Your health is everything. It directly determines your quality of life on this earth. So what do ya say let's throw out the "summer body" and just allow ourselves an "everyday body" that we try to treat kindly and care for with the love and attention it deserves. Cool. You're awesome. Now scroll on, friend. ❤️

A Summertime Smoothie for Healthy Boobies: Mango Lassi [w/ turmeric + ginger]

By: Bryna Gavin, MS, IFMNT


Yep, I said it. Boobs. Now that I have your attention...

It's summertime. This heat wave is real here in LA, and nobody wants to hear my nutrition nerd-rambles or go anywhere near an oven. In the constant search for tasty recipes to give my clients that are both healthy and clinically backed, I sometimes forget that today's audience prefers something that is simple, convenient, and Instagrammable. So in an attempt to "stay cool" (ha! Get it?!) I went searching for a fun, refreshing, no-heat-required recipe that is both good looking and good for you. The mango lassi is a traditional Indian drink I stumbled upon a few summers ago and it has always been my simple go-to refreshing snack on a hot summer day. With sweet, tropical mango mixed with creamy and tart yogurt, this smoothie satisfies poolside, inside, really any other side-related fashion.

Now, I wouldn't be being true to myself if I didn't include some evidence based research up in here. I mean, recipes are fun, but I'm not a blogger- I'm a nutritionist- and that means I'm gonna learn ya something while you're here.

Recently, an old friend and bad-ass breast cancer survivor reached out to me and asked about food choices to help her keep moving toward her healthiest self, and we did a little talking about food choices that are particularly known for breast health and containing anti-cancer properties. Naturally, I wanted to give her some recipes that were easy to digest, took very little time, and where the ingredients didn't break the bank- and again, enter the Mango Lassi. So I think now is a perfect opportunity to dissect the ingredients in this drink and talk about how it's not only the perfect refresher, but also a boobie-friendly summertime treat.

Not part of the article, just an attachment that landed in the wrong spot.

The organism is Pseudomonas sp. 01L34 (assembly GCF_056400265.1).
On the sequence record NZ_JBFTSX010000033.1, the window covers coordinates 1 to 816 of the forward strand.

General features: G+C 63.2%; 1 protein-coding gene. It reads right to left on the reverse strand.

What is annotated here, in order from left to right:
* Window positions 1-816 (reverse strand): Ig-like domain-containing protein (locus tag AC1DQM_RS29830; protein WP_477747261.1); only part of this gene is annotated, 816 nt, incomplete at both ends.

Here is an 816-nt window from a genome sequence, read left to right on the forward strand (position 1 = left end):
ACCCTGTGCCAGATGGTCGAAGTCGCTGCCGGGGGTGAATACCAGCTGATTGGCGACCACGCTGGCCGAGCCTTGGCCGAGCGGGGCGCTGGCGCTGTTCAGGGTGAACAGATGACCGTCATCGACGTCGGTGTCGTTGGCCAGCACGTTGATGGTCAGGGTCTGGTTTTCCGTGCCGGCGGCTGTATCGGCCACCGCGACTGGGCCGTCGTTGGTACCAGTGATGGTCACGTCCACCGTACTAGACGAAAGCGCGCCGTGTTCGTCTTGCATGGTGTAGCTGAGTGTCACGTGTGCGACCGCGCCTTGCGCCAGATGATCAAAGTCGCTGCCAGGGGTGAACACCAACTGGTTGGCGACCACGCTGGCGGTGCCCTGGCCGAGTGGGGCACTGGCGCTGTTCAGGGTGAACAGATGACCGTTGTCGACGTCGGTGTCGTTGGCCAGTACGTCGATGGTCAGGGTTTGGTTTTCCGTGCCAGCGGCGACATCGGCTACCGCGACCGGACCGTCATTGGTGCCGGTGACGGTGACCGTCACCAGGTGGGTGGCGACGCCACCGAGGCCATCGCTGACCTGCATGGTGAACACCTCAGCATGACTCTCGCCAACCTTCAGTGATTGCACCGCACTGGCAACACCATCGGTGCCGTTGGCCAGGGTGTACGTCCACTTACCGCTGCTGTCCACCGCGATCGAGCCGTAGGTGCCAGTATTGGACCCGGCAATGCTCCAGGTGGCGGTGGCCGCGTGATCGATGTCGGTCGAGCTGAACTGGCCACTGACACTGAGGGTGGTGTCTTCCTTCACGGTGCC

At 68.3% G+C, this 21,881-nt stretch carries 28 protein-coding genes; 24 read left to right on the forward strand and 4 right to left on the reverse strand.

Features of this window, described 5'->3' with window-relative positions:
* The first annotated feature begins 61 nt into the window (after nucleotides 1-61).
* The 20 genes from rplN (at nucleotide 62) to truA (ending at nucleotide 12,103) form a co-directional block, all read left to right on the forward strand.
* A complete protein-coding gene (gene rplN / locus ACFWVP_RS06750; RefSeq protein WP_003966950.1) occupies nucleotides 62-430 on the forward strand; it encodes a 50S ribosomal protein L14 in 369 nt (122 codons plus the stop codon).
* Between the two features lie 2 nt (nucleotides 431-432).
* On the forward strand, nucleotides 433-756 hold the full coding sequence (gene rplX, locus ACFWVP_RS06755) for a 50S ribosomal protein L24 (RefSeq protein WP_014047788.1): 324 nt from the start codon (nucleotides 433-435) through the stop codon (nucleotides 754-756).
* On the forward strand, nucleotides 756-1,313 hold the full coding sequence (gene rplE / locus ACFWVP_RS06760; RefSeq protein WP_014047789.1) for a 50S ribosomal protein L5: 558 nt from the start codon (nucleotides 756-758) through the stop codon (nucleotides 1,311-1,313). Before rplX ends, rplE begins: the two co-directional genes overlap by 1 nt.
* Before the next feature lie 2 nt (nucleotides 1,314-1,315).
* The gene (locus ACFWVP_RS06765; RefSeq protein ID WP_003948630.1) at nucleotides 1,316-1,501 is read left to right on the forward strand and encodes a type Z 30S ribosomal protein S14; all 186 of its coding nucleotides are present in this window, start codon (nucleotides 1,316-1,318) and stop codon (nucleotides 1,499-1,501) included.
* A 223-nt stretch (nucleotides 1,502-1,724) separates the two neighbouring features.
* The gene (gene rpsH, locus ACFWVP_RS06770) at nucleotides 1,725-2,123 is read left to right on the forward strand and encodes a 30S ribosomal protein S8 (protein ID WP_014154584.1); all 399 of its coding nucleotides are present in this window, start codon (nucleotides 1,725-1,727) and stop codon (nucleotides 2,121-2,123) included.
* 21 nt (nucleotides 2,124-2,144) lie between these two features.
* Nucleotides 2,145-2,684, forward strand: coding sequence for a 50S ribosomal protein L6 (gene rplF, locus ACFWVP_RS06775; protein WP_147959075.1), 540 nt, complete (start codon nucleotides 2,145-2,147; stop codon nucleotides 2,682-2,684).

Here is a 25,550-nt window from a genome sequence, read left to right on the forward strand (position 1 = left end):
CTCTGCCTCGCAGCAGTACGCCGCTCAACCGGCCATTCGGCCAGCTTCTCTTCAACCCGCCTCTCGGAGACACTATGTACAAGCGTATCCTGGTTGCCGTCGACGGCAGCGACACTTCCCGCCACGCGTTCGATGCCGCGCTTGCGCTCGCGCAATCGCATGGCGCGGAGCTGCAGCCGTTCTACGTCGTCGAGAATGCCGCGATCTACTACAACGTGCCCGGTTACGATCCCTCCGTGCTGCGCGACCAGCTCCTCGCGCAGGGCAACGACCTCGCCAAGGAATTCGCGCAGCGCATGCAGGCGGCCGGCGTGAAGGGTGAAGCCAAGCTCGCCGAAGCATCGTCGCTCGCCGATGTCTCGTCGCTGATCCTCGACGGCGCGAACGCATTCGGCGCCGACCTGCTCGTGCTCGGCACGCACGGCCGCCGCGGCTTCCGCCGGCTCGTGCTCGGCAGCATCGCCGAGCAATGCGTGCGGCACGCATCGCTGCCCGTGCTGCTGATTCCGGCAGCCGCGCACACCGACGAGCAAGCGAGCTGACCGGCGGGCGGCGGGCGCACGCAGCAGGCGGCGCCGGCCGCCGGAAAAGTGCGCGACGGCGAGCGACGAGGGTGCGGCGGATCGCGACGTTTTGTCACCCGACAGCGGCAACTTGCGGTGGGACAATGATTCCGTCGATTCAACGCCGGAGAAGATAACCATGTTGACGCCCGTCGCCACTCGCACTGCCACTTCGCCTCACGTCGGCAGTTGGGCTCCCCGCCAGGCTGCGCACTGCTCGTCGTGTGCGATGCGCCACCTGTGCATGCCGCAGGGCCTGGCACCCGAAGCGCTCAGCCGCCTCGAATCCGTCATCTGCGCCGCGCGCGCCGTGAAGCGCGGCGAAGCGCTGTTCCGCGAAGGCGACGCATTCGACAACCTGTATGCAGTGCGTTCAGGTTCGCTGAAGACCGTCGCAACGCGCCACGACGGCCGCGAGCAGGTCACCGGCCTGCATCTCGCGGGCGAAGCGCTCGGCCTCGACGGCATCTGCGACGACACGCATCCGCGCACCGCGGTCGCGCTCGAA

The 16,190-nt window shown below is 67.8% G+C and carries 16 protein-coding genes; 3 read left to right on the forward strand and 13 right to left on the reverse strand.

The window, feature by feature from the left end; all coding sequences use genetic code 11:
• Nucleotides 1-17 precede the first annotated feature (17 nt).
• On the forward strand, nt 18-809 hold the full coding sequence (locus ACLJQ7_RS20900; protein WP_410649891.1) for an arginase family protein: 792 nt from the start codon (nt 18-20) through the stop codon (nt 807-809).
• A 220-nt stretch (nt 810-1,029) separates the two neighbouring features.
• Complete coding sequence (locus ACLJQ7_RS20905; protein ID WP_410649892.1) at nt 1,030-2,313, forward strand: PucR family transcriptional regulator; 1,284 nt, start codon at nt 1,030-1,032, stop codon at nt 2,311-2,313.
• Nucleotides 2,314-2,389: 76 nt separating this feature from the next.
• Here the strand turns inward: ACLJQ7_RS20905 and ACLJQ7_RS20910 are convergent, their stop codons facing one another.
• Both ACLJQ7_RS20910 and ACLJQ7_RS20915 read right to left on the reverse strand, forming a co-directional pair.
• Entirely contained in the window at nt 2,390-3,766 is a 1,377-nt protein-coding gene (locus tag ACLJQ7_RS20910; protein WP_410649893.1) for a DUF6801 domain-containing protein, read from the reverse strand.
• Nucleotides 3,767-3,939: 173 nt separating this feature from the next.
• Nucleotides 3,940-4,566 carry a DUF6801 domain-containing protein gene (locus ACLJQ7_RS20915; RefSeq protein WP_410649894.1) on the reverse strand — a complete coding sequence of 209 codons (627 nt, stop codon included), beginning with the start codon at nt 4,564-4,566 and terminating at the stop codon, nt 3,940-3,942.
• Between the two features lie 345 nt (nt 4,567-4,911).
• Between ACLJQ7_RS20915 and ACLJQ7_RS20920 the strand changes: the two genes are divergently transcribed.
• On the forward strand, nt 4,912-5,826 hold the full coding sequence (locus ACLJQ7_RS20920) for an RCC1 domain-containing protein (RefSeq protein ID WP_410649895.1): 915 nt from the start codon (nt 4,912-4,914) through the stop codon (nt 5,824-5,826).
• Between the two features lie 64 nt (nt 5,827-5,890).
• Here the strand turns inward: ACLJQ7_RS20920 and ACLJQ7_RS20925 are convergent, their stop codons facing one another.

Lesson #1: HOW TO STAY RELEVANT: [Talk about boobs.]

Did you know the Okinawa population in Japan have some of the most long-lived and healthiest individuals on the planet? They attribute most of this longevity to their diet, which is high in spices like turmeric. I've posted about the health benefits of turmeric in past recipes so I'll spare you the repetition and just say this; it's wonderful for you. Think anti-inflammatory. Think antioxidants. Think brain booster.

Ginger, we know is incredible for digestion, bloating, constipation, and inflammation as well and promoting a healthy gut, but how can it help keep our breasts healthy? Recent studies have also show that ginger extracts actually increased apoptosis (death) of certain breast cancer cells. Other components of ginger, called gingerols, were shown to have a slowing effect on the proliferation and spreading of breast cancer cells. I know. It's awesome. Also, in long term studies, women who incorporate ginger and turmeric into their everyday diet have a typically diminished rate of breast cancer in comparison to the general population who eat the Standard American Diet (SAD).

Mango (Mangifera indica L.) is a commonly cultivated tropical fruit rich in polyphenolic compounds that protect and fight against certain types of breast cancer. A study found that these protective compounds had cytotoxic effects on certain breast cancer cells in vitro and decreased tumor volume by 73% in mice compared with the control group.

Now, there are a lot of varieties of mango lassi recipes online. This particular version I've adapted from a fellow Clinical Nutritionist, Crista Orecchio, with one twist; instead of using Siggi's yogurt (which is wonderful, don't get me wrong) I've used an unsweetened, vanilla kefir. It has about 10 grams less sugar and touts more probiotics, which means it's simply more potent for supporting that good bacteria in the your gut. If you know you really don't care for the tart taste of Kefir, you can use an unsweetened yogurt of your choice. I find that an icelandic style skyr gives the creamiest texture, but go with what you know you like. Make yourself happy, friends.


1 1/2 cups no-sugar added yogurt or kefir (plain or vanilla) 
3/4 cup frozen organic mango
1/2 tsp dried turmeric
1/2 tsp dried ginger
Squeeze of lemon
Pinch of sea salt
3 turns or one pinch freshly ground black pepper
1 tsp raw honey (optional)